Interview with Mikael Akerfeldt of Opeth

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Reigning from Stockholm in Sweden are Opeth, one of the forefathers of Melodic Death Metal. Upon releasing their seventh album Pale Communion and celebrating their silver anniversary, the band are returning to Australian shores for the first time in several years.

Vocalist and guitarist Mikael Akerfeldt is far from feeling anxious for upcoming tours and is simply ready to get up on stage. “We just did a few shows in Greece and Turkey around two weeks ago and we have the setlist ready for Australia” the front man says with confidence – “we might squeeze in one or two rehearsals and then we should be ready to go.”

Opeth never rehearse much according to Akerfeldt. “We might play the setlist a couple of times and see if there are any songs in there that we find completely boring or dull to play and then we might switch it around.”

The growler come singer is unsure of the last time the band came to Australia but suggests the period to be around December 2011. “We toured twice in Australia for the Heritage record and tour cycle.

“We have been offered to play both Big Day Out and Soundwave over the years but we’ve always decided to do our own tours.”

Though the Swede’s time machine is imperfect, his memories of Australia are more grounded. “The last time we were down there we did a few obscure songs and one [in particular] that barely anyone throughout the entire tour worldwide really knew.” The guitarist giggles under the circumstances. “It was a song that I wrote for a game called God of War [and released on a] compilation CD so we decided to play that song and nobody really knew it.”

Akerfeldt transitions to a less amusing memory in Sydney when the band were playing a setlist heavily populated with recent material. “We weren’t doing any of the screaming songs there, and people were like ‘what the f*** dude? Play some f***ing  heavy s*** dude’ – so that was challenging for us” he reveals.

Similarly, the front man has dealt with a select few outraged fans’ who have not digested Opeth’s musical maturity too well; he shares an anecdote.

“I remember in Sweden a drunk guy came up to me and he was like ‘what the f*** are you doing? You’re so talented, you had the best voice for it and now you’re doing this s*** (referring to clean vocals)’ and I responded ‘well I just felt that I couldn’t write good stuff with that style for now and I couldn’t come up with anything that I found interesting’. He looked at me and paused for like ten seconds, which felt like an eternity and finally turned to me and asks ‘but why don’t you do heavy s***?’ (the front man laughs hysterically).”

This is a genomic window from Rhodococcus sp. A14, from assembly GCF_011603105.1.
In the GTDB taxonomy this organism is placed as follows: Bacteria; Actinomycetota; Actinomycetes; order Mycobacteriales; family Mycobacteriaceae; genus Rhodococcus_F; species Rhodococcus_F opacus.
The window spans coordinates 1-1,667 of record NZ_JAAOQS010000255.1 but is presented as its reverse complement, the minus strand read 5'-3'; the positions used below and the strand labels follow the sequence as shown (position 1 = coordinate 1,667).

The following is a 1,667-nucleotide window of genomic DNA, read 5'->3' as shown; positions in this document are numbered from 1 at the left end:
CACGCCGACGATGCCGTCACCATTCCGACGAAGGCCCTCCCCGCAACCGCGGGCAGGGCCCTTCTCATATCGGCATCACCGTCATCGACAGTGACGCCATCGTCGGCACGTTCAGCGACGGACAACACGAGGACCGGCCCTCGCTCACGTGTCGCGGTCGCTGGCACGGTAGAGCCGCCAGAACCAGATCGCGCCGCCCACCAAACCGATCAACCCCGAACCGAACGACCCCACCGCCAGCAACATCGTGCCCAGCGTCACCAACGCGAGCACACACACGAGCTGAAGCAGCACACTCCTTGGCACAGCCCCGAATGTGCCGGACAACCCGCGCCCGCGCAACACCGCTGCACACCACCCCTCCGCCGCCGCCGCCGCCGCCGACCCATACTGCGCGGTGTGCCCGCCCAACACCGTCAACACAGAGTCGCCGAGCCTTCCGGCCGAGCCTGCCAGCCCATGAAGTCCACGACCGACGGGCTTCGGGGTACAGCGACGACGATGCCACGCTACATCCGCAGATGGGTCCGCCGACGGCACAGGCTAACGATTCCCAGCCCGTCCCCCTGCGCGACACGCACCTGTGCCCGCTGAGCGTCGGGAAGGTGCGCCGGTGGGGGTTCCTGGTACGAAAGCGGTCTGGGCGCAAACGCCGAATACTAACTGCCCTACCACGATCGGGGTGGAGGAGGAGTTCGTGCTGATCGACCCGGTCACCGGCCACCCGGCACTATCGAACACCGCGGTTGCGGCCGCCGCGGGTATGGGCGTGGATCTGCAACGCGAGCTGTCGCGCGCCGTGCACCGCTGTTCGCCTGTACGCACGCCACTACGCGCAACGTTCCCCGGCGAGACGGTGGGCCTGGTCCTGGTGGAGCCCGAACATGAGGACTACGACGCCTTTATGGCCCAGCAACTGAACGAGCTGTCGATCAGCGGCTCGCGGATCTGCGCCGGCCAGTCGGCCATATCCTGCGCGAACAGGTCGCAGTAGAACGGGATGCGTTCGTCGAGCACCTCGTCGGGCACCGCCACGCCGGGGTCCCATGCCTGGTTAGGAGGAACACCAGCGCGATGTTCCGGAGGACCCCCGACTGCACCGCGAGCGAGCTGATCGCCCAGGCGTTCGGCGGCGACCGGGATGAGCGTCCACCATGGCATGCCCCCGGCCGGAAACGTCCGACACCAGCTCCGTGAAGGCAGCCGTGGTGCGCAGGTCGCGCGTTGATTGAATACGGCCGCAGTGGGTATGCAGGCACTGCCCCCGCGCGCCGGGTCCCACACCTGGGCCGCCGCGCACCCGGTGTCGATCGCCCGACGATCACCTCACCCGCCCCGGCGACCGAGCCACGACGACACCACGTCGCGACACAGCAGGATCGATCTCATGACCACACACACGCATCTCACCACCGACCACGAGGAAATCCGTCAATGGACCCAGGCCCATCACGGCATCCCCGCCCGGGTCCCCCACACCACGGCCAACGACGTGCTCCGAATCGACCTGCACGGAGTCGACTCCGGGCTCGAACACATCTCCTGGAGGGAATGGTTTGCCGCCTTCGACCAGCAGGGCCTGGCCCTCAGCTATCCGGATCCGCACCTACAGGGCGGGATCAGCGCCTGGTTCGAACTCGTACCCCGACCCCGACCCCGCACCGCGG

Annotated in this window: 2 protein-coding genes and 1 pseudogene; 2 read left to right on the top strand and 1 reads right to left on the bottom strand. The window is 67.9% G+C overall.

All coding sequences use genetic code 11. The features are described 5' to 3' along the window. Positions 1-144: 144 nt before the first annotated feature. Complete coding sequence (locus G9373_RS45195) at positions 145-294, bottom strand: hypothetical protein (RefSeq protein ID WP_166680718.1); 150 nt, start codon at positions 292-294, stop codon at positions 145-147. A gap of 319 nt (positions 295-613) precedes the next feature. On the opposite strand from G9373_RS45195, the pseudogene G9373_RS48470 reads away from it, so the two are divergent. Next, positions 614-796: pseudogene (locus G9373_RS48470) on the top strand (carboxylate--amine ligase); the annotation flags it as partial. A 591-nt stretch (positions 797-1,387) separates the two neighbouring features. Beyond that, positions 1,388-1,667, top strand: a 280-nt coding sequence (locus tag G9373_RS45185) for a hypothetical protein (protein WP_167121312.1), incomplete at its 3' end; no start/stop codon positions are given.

The example above is the epitome of the band’s fanbase minority who do not fully understand the musicians’ intentions. “They have a hard time understanding that they don’t call the shots for the band and perhaps they don’t know what is best for the band.”

The 40-year-old goes on to explain that Opeth are not a sell-out band and will continue to do what they feel is right at any given time. “On a strictly commercial level, if we wanted to avoid any type of confrontation, we would do music that we think that the fans want to hear; records like Blackwater Park and Ghost Reveries came about on those same premises, so that’s how we still want to work.

“We’re not a corporation, we don’t treat this band like a money making machine or as a plan to dominate the world; we’re not business men, we’re musicians and artists, we’re the very pure kind of interest in music.”

That being said, Akerfeldt respects his fanbase too much to entirely indulge in the music experimentation he itches for. “I don’t want to scare people off even further (he laughs), but of course there are styles of music that I love but I haven’t really taken them in yet.”

Upon reflection of his influences, the metal musician draws on his opinions of musical styles that are popular today and that the majority is too reliant on perfection. “So much music I listen to at the moment has perfect recordings, is all auto-tuned, is really strict and boxed into a category; it makes me restless.”

The vocalist derives the element that is missing from music these days – “these releases don’t have any rough edges, I mean we’ve done some records like that ourselves and they are not my favourite records either, but I want the vocalist to sing out of pitch and I want to feel that it’s human playing” as opposed to “a sound of computers playing.”

The Scandinavian admits that even death metal has discoursed to this undesirable route. “I like the rough bands from the late ‘80s and early ‘90s like Autopsy and Obituary; those bands didn’t at all linger on perfection at all.

“I don’t want death metal to be too slick and too perfect.”

These statements might contradict many Opeth fans’ perceptions of the band who may argue for the band’s musical perfection, but perhaps in a different way.

Australian punters are looking forward to the band’s musical perfection treating us in May. “We’re playing for longer than two hours and we’re doing songs from every record apart from the first one” due to time restrictions and venue curfews.

“I think we’re at the right time limit for people. When the show is over, I want people to feel like ‘that was a nice f***ing meal. I’m full, I don’t really want more but if they will play another song to go with that chocolate mousse I would go for it.”

Ricky Aarons